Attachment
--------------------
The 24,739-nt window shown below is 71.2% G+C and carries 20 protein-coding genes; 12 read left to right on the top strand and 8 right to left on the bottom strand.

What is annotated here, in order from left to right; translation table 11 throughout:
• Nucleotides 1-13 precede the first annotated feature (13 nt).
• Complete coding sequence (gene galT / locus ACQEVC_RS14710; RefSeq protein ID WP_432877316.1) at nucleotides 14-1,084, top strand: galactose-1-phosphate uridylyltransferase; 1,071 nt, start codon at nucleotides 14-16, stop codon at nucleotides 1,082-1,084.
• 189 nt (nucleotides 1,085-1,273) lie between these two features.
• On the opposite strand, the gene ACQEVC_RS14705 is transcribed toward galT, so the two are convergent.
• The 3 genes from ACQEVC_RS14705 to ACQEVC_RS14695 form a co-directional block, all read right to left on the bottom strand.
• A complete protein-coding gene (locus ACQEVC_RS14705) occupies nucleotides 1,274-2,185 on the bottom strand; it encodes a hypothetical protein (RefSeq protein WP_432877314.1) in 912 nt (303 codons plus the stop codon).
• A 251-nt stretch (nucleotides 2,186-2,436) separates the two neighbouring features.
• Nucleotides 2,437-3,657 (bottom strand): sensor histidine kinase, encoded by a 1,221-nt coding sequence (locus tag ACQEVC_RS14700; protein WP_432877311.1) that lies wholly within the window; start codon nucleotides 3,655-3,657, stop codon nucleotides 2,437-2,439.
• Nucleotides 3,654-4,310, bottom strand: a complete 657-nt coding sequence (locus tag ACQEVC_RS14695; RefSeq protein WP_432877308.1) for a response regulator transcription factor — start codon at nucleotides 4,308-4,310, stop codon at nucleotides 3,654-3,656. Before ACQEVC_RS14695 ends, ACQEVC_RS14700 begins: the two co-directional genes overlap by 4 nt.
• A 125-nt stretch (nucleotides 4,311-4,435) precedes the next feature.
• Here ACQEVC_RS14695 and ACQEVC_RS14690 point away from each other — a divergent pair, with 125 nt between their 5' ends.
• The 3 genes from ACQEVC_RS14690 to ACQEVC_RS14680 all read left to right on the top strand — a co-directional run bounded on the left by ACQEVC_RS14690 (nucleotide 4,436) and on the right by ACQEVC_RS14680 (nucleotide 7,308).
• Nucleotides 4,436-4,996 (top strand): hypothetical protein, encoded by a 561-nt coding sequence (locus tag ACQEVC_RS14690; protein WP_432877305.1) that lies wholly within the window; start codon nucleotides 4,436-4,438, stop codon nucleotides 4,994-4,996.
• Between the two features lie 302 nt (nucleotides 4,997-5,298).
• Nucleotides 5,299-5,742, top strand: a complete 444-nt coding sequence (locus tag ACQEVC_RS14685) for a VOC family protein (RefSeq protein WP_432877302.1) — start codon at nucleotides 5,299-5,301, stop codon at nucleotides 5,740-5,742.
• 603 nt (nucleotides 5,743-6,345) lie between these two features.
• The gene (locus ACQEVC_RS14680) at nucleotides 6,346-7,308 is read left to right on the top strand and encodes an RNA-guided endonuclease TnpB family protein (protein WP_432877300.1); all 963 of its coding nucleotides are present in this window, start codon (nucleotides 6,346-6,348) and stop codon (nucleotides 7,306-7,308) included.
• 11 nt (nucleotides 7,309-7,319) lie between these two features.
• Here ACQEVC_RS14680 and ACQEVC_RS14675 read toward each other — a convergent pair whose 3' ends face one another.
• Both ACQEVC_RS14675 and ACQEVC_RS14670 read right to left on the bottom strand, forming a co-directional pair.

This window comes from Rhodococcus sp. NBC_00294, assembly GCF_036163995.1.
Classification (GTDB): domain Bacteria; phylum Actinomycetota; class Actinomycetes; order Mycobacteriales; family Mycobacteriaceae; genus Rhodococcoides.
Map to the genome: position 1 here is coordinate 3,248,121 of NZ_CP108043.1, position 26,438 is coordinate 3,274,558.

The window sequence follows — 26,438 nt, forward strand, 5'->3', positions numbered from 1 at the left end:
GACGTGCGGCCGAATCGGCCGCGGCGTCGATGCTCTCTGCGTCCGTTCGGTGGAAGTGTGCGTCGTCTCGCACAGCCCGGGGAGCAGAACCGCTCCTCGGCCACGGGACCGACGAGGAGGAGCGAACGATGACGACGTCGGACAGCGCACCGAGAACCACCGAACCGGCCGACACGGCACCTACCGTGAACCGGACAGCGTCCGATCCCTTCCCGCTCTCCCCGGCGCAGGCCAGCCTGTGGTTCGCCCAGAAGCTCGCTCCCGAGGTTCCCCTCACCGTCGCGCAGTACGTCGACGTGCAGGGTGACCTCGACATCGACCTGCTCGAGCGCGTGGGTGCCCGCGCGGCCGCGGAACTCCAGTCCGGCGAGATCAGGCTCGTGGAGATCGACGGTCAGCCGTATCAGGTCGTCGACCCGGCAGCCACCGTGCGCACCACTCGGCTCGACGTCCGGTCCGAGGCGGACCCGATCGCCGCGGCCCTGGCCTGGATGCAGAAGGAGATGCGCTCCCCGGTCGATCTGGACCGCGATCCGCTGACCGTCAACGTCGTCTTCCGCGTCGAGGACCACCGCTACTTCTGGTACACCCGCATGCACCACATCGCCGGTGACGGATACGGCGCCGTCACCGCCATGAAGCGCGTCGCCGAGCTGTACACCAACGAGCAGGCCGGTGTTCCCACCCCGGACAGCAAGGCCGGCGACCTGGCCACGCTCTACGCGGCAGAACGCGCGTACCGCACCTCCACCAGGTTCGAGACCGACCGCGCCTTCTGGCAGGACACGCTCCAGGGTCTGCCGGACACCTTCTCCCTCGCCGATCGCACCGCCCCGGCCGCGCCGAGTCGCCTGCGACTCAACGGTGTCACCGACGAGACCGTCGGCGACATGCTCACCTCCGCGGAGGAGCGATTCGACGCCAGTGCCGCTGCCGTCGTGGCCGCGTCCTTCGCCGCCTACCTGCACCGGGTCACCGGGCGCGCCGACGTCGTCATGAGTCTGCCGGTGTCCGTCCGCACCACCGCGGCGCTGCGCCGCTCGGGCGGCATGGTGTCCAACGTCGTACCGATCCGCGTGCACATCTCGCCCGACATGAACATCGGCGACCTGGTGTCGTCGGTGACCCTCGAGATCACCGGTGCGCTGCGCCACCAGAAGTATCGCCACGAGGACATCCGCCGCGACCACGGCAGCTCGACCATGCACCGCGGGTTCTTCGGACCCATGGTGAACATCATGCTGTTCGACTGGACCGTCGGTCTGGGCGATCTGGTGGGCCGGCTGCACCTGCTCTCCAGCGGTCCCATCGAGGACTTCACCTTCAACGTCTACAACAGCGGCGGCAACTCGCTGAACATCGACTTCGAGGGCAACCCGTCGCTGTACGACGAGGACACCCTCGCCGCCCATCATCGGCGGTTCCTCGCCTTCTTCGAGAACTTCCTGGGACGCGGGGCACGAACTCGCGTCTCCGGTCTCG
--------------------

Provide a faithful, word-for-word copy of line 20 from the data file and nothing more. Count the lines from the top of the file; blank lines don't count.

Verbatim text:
• 11 nt (nucleotides 7,309-7,319) lie between these two features.